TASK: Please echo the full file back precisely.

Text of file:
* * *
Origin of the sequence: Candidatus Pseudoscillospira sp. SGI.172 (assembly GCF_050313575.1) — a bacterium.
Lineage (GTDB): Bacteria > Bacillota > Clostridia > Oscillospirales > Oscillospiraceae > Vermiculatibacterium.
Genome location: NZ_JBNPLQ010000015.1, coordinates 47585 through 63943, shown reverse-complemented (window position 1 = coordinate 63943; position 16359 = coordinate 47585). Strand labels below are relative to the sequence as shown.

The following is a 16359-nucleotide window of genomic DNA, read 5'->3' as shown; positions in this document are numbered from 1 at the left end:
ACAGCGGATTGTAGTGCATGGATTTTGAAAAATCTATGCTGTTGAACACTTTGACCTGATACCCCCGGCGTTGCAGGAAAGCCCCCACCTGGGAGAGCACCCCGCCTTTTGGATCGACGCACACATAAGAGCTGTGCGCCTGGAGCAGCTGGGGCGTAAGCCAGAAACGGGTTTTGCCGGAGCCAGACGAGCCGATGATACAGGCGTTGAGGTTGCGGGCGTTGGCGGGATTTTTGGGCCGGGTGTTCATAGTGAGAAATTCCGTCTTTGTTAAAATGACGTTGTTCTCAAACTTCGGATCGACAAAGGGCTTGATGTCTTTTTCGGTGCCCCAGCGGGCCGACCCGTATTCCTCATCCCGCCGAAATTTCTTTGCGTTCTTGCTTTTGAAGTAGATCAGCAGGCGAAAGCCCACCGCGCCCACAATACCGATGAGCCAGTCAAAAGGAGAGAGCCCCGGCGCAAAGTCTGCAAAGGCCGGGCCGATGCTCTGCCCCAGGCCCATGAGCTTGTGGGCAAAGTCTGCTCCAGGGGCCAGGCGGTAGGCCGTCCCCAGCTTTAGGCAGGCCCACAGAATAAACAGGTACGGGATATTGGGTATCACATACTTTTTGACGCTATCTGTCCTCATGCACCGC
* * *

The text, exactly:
Origin of the sequence: Candidatus Pseudoscillospira sp. SGI.172 (assembly GCF_050313575.1) — a bacterium.
Lineage (GTDB): Bacteria > Bacillota > Clostridia > Oscillospirales > Oscillospiraceae > Vermiculatibacterium.
Genome location: NZ_JBNPLQ010000015.1, coordinates 47585 through 63943, shown reverse-complemented (window position 1 = coordinate 63943; position 16359 = coordinate 47585). Strand labels below are relative to the sequence as shown.

The following is a 16359-nucleotide window of genomic DNA, read 5'->3' as shown; positions in this document are numbered from 1 at the left end:
ACAGCGGATTGTAGTGCATGGATTTTGAAAAATCTATGCTGTTGAACACTTTGACCTGATACCCCCGGCGTTGCAGGAAAGCCCCCACCTGGGAGAGCACCCCGCCTTTTGGATCGACGCACACATAAGAGCTGTGCGCCTGGAGCAGCTGGGGCGTAAGCCAGAAACGGGTTTTGCCGGAGCCAGACGAGCCGATGATACAGGCGTTGAGGTTGCGGGCGTTGGCGGGATTTTTGGGCCGGGTGTTCATAGTGAGAAATTCCGTCTTTGTTAAAATGACGTTGTTCTCAAACTTCGGATCGACAAAGGGCTTGATGTCTTTTTCGGTGCCCCAGCGGGCCGACCCGTATTCCTCATCCCGCCGAAATTTCTTTGCGTTCTTGCTTTTGAAGTAGATCAGCAGGCGAAAGCCCACCGCGCCCACAATACCGATGAGCCAGTCAAAAGGAGAGAGCCCCGGCGCAAAGTCTGCAAAGGCCGGGCCGATGCTCTGCCCCAGGCCCATGAGCTTGTGGGCAAAGTCTGCTCCAGGGGCCAGGCGGTAGGCCGTCCCCAGCTTTAGGCAGGCCCACAGAATAAACAGGTACGGGATATTGGGTATCACATACTTTTTGACGCTATCTGTCCTCATGCACCGC